Ghosts by Daylight
A war correspondent faces her most frightening challenge: ordinary domestic life.
In graduate school I had a friend whose father’s affluence protected her from the need to work. She enjoyed many summer vacations living abroad at various language schools.
The day finally came, however, when she faced the need to take on a 50-weeks-a-year, nine-to-five office job, one to which she commuted every day by train. I saw her after a few months of the new routine and she looked pale and shaken. “Ordinary people,” she whispered to me, gripping my arm as though she were confiding a hard-won and painful truth. “Ordinary people are heroes.”
I thought about my friend a number of times as I was reading Janine Di Giovanni’s memoir Ghosts By Daylight. Di Giovanni is a writer who spent many years as a war correspondent. Chaos, destruction, and peril became as normal to her as putting out the garbage on trash night is to the rest of us.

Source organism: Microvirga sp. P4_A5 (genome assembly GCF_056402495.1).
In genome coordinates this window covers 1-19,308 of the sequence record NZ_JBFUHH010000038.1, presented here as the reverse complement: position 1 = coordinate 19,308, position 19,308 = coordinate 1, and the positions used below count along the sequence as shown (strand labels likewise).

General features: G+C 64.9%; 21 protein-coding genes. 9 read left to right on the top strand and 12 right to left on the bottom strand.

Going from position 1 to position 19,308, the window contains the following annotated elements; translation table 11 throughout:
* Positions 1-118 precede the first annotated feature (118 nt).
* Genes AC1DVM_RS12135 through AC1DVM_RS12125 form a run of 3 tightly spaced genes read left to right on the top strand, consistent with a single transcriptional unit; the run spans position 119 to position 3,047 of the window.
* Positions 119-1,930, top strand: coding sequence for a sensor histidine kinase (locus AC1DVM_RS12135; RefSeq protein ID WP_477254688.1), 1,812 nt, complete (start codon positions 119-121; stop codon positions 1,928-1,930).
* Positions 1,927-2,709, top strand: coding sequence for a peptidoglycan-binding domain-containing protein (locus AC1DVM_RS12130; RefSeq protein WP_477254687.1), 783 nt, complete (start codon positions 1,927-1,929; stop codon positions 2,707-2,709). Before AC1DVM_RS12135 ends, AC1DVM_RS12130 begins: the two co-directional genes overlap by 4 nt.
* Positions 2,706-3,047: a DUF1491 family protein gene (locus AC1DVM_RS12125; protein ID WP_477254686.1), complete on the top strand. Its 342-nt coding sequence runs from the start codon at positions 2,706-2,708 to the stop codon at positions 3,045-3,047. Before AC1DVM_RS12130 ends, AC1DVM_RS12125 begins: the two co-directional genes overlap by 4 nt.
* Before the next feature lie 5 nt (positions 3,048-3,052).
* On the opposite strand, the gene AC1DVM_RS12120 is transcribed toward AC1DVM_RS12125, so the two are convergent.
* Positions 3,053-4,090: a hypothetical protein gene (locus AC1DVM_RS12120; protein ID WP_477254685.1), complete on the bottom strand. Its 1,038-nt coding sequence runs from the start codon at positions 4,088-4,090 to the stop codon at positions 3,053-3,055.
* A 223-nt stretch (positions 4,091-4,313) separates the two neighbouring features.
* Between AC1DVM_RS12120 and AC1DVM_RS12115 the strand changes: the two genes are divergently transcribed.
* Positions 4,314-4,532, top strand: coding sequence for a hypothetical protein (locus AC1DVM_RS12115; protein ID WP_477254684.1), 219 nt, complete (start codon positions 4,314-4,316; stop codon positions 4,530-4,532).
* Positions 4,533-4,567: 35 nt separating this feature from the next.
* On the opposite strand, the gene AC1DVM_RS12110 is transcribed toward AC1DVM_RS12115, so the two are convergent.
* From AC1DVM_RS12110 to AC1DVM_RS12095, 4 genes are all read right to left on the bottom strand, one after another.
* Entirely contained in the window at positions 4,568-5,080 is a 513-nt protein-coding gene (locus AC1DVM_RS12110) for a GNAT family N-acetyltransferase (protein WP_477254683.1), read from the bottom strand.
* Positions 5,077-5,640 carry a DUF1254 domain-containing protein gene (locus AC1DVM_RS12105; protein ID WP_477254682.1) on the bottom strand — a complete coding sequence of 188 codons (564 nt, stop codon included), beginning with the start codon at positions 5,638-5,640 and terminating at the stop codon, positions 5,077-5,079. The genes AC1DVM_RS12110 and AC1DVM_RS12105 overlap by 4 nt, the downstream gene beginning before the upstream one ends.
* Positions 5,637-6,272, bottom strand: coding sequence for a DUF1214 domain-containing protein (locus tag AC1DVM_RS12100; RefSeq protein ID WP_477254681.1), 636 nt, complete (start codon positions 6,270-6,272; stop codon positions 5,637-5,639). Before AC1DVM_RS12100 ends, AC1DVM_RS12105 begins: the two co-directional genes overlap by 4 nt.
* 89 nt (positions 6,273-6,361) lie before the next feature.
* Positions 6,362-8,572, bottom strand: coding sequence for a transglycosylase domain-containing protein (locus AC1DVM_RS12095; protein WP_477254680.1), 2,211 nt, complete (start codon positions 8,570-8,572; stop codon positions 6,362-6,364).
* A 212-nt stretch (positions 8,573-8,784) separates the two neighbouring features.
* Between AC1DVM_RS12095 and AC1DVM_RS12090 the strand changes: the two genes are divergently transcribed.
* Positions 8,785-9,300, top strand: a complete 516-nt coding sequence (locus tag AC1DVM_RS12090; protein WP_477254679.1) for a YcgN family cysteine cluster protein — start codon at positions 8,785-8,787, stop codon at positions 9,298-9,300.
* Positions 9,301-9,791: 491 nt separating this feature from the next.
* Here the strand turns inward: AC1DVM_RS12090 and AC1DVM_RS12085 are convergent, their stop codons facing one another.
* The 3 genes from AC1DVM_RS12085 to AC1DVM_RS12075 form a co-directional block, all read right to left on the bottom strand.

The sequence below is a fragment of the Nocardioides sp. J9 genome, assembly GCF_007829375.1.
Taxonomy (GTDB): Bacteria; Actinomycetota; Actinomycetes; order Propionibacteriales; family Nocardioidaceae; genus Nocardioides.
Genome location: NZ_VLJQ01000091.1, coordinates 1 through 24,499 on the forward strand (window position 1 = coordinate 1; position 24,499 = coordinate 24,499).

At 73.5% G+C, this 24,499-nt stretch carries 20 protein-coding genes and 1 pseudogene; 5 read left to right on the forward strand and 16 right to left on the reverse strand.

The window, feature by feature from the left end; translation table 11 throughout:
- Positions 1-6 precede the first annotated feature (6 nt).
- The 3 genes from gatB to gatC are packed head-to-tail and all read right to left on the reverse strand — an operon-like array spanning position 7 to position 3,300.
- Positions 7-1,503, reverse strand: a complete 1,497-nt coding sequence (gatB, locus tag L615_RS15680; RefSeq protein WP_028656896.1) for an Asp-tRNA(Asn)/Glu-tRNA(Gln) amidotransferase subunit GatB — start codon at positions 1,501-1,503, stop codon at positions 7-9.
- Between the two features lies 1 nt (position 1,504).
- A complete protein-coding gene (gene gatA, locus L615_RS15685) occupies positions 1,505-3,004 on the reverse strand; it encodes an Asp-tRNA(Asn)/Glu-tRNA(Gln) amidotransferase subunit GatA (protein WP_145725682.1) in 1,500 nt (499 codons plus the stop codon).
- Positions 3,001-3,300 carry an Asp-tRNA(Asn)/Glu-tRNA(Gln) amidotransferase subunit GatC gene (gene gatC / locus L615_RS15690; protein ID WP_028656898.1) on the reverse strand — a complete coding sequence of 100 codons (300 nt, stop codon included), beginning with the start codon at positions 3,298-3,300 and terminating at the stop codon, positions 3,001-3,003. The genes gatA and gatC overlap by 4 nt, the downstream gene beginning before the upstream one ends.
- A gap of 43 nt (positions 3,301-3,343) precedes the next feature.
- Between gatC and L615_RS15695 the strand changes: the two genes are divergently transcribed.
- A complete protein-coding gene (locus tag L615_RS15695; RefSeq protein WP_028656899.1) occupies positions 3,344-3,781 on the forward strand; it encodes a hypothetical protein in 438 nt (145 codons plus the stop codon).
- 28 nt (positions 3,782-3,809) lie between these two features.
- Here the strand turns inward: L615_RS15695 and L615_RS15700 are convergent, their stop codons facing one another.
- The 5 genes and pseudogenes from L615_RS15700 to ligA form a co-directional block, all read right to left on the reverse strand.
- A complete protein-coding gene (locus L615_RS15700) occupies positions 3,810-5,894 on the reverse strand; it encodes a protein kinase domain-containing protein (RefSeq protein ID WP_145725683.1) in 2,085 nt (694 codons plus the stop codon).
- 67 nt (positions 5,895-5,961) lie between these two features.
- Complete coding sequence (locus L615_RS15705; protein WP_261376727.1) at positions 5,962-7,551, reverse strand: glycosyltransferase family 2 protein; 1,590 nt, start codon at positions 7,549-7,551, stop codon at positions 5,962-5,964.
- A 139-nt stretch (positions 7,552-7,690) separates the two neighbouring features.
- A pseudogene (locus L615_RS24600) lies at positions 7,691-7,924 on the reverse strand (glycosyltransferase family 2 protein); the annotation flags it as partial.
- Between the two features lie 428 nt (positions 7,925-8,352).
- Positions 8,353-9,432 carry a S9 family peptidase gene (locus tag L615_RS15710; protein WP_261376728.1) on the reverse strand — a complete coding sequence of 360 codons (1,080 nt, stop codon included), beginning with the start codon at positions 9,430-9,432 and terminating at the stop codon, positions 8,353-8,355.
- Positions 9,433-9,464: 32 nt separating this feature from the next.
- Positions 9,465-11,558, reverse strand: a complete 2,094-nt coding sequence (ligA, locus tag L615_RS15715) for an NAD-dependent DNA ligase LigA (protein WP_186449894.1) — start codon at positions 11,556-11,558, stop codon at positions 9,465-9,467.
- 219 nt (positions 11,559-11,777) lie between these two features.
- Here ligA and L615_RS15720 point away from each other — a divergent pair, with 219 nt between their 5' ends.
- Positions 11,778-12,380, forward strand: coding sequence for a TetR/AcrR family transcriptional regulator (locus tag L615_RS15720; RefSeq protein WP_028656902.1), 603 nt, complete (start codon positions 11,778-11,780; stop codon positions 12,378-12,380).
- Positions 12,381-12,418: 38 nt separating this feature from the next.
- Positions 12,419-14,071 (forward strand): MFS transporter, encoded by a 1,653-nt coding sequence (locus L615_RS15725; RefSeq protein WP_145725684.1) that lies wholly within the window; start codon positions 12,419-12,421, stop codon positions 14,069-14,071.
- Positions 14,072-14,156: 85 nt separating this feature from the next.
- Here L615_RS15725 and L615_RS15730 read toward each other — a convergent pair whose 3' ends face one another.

But when Di Giovanni finally decided to settle down and try a quiet domestic life as a mother and a wife – that was when the terror hit her.
It all began – fittingly, in the context of Di Giovanni’s life – in a war zone. She met her husband – Bruno, a French photographer – during the siege of Sarajevo. They flirted, fell in love, and then proceeded to drive each other crazy.
Over the course of “many years and a dozen wars” there are “endless phone calls, three miscarriages, much of what the French call malentendu, breakups, a breakdown, and a lot of alcohol” played out against the backdrop of “several fallen cities, countless rebel armies ... and frenzied meetings in Dakar and Tora Bora.”
Finally, however, these two moths who have by now spent several years circling multiple flames and each other, decide that what they really want is matrimony and a child.